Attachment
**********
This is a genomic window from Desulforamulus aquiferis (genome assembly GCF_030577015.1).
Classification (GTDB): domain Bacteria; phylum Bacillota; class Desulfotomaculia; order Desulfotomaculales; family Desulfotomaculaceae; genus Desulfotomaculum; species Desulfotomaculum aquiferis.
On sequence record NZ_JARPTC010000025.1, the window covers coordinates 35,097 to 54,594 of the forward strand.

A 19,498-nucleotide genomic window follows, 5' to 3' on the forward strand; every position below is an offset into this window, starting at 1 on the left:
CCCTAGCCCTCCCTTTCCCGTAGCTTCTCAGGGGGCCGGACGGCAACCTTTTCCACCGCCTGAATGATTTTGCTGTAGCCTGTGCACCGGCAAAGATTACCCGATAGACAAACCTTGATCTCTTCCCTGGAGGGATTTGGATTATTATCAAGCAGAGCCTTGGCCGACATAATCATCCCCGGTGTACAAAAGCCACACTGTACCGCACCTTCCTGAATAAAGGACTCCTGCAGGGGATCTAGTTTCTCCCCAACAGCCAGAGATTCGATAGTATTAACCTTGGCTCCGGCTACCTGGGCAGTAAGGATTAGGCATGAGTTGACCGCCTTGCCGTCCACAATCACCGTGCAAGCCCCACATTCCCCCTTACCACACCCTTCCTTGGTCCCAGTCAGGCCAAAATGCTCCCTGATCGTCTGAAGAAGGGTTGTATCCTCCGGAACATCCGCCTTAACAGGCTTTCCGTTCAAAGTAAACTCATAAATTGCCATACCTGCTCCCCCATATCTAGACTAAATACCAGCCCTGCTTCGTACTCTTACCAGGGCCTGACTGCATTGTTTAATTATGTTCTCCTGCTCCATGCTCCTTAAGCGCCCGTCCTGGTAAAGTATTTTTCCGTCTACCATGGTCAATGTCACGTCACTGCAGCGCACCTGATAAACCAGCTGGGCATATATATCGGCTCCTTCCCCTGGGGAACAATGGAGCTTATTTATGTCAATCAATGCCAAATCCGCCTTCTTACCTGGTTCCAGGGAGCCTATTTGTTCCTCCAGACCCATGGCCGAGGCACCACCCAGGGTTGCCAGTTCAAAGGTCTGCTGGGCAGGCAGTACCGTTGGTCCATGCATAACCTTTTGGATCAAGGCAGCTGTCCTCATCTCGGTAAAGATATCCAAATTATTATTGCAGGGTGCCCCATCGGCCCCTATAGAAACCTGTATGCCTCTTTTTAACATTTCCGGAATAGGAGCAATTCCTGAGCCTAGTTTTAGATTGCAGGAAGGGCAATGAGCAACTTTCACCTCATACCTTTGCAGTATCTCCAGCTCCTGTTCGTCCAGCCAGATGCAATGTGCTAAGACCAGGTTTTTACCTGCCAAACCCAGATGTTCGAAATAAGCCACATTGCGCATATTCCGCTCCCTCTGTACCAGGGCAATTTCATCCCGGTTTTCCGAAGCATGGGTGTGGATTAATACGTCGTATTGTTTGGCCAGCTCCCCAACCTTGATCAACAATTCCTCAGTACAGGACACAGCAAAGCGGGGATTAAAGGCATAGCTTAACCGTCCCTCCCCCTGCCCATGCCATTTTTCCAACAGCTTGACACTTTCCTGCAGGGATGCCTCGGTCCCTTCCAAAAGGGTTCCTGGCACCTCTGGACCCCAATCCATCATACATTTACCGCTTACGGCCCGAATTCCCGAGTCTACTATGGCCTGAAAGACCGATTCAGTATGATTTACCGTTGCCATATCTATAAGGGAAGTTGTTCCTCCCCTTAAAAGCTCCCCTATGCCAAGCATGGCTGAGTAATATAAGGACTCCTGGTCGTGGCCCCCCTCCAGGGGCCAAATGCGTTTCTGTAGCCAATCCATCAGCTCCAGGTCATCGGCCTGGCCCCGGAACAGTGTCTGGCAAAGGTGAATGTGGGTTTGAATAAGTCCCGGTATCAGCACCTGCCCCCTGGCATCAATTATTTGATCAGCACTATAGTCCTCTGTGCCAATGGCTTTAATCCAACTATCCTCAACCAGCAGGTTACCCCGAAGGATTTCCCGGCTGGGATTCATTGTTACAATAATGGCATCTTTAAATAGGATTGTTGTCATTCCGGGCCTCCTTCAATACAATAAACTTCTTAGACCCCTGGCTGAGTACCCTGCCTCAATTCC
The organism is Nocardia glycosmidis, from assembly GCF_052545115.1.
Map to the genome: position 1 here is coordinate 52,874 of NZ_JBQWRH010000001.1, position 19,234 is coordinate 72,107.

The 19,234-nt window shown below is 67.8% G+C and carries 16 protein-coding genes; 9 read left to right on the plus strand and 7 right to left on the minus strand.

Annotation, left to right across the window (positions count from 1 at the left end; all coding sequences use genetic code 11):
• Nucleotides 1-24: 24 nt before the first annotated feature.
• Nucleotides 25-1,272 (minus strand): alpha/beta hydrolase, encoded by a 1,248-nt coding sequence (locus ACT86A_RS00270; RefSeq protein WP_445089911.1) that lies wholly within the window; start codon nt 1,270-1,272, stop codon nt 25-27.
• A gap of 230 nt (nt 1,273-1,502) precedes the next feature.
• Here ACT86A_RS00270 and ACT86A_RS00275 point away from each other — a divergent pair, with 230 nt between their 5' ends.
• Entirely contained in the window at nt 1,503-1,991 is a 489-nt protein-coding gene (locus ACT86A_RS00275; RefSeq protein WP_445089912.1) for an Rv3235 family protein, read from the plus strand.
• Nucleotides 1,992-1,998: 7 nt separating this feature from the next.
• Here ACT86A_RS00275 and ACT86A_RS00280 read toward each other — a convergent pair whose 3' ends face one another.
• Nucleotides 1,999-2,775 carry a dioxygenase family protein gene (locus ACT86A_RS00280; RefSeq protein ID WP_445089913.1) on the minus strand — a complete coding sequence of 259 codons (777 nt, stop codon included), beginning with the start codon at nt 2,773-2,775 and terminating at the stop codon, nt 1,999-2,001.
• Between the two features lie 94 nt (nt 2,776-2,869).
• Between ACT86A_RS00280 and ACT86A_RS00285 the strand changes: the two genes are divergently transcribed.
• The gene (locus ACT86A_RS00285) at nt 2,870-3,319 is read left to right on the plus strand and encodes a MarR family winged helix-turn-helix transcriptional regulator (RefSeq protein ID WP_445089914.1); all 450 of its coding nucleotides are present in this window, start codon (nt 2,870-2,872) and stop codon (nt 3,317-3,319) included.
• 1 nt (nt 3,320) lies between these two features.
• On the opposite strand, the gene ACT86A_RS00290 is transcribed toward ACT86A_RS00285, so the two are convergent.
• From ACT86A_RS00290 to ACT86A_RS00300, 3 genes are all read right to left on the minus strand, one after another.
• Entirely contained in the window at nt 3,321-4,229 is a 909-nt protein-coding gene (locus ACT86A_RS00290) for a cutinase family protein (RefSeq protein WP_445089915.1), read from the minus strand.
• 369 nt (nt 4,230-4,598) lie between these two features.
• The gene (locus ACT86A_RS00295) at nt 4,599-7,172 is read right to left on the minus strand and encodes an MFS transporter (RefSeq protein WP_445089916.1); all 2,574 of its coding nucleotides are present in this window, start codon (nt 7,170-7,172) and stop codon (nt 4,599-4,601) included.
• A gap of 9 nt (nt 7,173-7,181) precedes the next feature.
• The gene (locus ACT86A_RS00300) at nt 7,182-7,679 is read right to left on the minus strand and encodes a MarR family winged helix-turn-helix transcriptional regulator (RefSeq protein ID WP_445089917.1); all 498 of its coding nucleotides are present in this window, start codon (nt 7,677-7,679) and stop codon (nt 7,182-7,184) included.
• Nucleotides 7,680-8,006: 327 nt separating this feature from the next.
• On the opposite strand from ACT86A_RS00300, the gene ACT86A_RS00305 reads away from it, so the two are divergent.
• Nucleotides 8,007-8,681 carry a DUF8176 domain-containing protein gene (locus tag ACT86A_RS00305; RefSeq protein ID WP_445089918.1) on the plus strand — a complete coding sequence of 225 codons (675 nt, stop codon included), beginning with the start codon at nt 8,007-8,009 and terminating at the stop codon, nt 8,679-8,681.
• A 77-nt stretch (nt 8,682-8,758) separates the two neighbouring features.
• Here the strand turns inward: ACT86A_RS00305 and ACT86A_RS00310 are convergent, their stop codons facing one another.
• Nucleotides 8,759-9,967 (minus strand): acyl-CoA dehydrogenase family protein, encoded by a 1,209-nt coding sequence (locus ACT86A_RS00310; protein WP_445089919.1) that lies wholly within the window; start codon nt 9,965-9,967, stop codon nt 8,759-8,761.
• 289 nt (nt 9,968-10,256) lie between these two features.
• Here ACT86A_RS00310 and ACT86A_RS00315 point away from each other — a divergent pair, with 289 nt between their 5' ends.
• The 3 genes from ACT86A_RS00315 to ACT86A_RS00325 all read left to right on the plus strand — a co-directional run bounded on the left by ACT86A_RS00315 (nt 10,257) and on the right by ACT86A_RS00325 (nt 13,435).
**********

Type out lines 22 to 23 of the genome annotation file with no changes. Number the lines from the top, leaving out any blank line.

• On the opposite strand, the gene ACT86A_RS00290 is transcribed toward ACT86A_RS00285, so the two are convergent.
• From ACT86A_RS00290 to ACT86A_RS00300, 3 genes are all read right to left on the minus strand, one after another.